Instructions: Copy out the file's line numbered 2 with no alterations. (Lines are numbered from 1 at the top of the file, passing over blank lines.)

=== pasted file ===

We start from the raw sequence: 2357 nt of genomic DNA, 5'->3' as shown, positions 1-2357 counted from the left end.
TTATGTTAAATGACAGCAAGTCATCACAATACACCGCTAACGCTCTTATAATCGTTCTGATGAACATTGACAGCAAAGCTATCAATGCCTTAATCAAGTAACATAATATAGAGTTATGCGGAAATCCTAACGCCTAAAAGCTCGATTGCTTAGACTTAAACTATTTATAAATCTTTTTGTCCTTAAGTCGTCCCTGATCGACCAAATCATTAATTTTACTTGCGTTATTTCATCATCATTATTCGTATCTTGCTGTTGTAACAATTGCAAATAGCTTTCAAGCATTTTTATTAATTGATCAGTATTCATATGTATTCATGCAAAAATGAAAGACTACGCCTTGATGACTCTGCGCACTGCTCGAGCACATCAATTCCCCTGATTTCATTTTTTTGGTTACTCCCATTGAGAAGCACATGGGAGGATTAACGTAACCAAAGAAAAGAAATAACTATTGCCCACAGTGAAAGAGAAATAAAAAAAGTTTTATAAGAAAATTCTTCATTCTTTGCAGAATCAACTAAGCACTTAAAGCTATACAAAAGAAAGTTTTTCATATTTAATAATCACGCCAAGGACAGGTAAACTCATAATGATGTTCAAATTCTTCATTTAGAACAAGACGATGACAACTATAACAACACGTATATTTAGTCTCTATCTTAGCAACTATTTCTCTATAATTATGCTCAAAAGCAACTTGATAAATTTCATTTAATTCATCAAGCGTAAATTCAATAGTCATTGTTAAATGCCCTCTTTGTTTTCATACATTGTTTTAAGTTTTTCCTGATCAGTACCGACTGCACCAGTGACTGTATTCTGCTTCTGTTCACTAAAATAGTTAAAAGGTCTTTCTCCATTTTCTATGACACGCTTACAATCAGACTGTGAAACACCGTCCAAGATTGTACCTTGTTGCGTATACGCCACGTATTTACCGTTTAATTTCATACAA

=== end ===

TTATGTTAAATGACAGCAAGTCATCACAATACACCGCTAACGCTCTTATAATCGTTCTGATGAACATTGACAGCAAAGCTATCAATGCCTTAATCAAGTAACATAATATAGAGTTATGCGGAAATCCTAACGCCTAAAAGCTCGATTGCTTAGACTTAAACTATTTATAAATCTTTTTGTCCTTAAGTCGTCCCTGATCGACCAAATCATTAATTTTACTTGCGTTATTTCATCATCATTATTCGTATCTTGCTGTTGTAACAATTGCAAATAGCTTTCAAGCATTTTTATTAATTGATCAGTATTCATATGTATTCATGCAAAAATGAAAGACTACGCCTTGATGACTCTGCGCACTGCTCGAGCACATCAATTCCCCTGATTTCATTTTTTTGGTTACTCCCATTGAGAAGCACATGGGAGGATTAACGTAACCAAAGAAAAGAAATAACTATTGCCCACAGTGAAAGAGAAATAAAAAAAGTTTTATAAGAAAATTCTTCATTCTTTGCAGAATCAACTAAGCACTTAAAGCTATACAAAAGAAAGTTTTTCATATTTAATAATCACGCCAAGGACAGGTAAACTCATAATGATGTTCAAATTCTTCATTTAGAACAAGACGATGACAACTATAACAACACGTATATTTAGTCTCTATCTTAGCAACTATTTCTCTATAATTATGCTCAAAAGCAACTTGATAAATTTCATTTAATTCATCAAGCGTAAATTCAATAGTCATTGTTAAATGCCCTCTTTGTTTTCATACATTGTTTTAAGTTTTTCCTGATCAGTACCGACTGCACCAGTGACTGTATTCTGCTTCTGTTCACTAAAATAGTTAAAAGGTCTTTCTCCATTTTCTATGACACGCTTACAATCAGACTGTGAAACACCGTCCAAGATTGTACCTTGTTGCGTATACGCCACGTATTTACCGTTTAATTTCATACAA